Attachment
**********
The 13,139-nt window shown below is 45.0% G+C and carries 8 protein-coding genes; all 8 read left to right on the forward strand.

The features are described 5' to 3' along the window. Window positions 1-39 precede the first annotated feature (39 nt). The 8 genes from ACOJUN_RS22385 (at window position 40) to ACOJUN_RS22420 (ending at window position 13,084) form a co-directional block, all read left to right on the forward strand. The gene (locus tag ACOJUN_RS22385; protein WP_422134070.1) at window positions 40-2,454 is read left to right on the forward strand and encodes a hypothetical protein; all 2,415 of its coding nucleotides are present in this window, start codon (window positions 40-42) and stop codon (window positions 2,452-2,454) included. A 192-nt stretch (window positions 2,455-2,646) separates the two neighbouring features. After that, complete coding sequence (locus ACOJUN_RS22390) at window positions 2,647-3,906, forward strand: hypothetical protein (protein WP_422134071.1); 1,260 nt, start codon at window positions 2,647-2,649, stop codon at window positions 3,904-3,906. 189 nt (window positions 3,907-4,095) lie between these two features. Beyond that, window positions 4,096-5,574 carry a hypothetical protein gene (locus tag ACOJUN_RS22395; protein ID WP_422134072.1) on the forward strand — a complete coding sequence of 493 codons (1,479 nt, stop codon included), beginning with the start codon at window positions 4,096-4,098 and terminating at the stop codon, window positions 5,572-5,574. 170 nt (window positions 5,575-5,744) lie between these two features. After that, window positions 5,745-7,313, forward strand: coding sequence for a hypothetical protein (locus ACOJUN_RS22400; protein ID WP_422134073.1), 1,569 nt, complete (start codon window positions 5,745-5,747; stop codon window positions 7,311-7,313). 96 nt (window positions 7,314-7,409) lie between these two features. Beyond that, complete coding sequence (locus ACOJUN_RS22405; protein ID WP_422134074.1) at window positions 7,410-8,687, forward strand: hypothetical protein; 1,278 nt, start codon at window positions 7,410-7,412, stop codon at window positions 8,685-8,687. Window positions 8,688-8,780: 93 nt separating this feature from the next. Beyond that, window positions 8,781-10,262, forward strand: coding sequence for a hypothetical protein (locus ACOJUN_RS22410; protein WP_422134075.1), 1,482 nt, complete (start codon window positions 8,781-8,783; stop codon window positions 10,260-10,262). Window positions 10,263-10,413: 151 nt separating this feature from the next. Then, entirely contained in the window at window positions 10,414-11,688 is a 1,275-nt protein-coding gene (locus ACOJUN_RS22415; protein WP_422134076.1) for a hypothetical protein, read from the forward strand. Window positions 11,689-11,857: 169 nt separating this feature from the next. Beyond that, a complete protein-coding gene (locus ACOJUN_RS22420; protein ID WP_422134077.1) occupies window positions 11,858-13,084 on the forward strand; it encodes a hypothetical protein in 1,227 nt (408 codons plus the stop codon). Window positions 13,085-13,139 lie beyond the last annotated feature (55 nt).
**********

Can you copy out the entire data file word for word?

The 13,139-nt window shown below is 45.0% G+C and carries 8 protein-coding genes; all 8 read left to right on the forward strand.

The features are described 5' to 3' along the window. Window positions 1-39 precede the first annotated feature (39 nt). The 8 genes from ACOJUN_RS22385 (at window position 40) to ACOJUN_RS22420 (ending at window position 13,084) form a co-directional block, all read left to right on the forward strand. The gene (locus tag ACOJUN_RS22385; protein WP_422134070.1) at window positions 40-2,454 is read left to right on the forward strand and encodes a hypothetical protein; all 2,415 of its coding nucleotides are present in this window, start codon (window positions 40-42) and stop codon (window positions 2,452-2,454) included. A 192-nt stretch (window positions 2,455-2,646) separates the two neighbouring features. After that, complete coding sequence (locus ACOJUN_RS22390) at window positions 2,647-3,906, forward strand: hypothetical protein (protein WP_422134071.1); 1,260 nt, start codon at window positions 2,647-2,649, stop codon at window positions 3,904-3,906. 189 nt (window positions 3,907-4,095) lie between these two features. Beyond that, window positions 4,096-5,574 carry a hypothetical protein gene (locus tag ACOJUN_RS22395; protein ID WP_422134072.1) on the forward strand — a complete coding sequence of 493 codons (1,479 nt, stop codon included), beginning with the start codon at window positions 4,096-4,098 and terminating at the stop codon, window positions 5,572-5,574. 170 nt (window positions 5,575-5,744) lie between these two features. After that, window positions 5,745-7,313, forward strand: coding sequence for a hypothetical protein (locus ACOJUN_RS22400; protein ID WP_422134073.1), 1,569 nt, complete (start codon window positions 5,745-5,747; stop codon window positions 7,311-7,313). 96 nt (window positions 7,314-7,409) lie between these two features. Beyond that, complete coding sequence (locus ACOJUN_RS22405; protein ID WP_422134074.1) at window positions 7,410-8,687, forward strand: hypothetical protein; 1,278 nt, start codon at window positions 7,410-7,412, stop codon at window positions 8,685-8,687. Window positions 8,688-8,780: 93 nt separating this feature from the next. Beyond that, window positions 8,781-10,262, forward strand: coding sequence for a hypothetical protein (locus ACOJUN_RS22410; protein WP_422134075.1), 1,482 nt, complete (start codon window positions 8,781-8,783; stop codon window positions 10,260-10,262). Window positions 10,263-10,413: 151 nt separating this feature from the next. Then, entirely contained in the window at window positions 10,414-11,688 is a 1,275-nt protein-coding gene (locus ACOJUN_RS22415; protein WP_422134076.1) for a hypothetical protein, read from the forward strand. Window positions 11,689-11,857: 169 nt separating this feature from the next. Beyond that, a complete protein-coding gene (locus ACOJUN_RS22420; protein ID WP_422134077.1) occupies window positions 11,858-13,084 on the forward strand; it encodes a hypothetical protein in 1,227 nt (408 codons plus the stop codon). Window positions 13,085-13,139 lie beyond the last annotated feature (55 nt).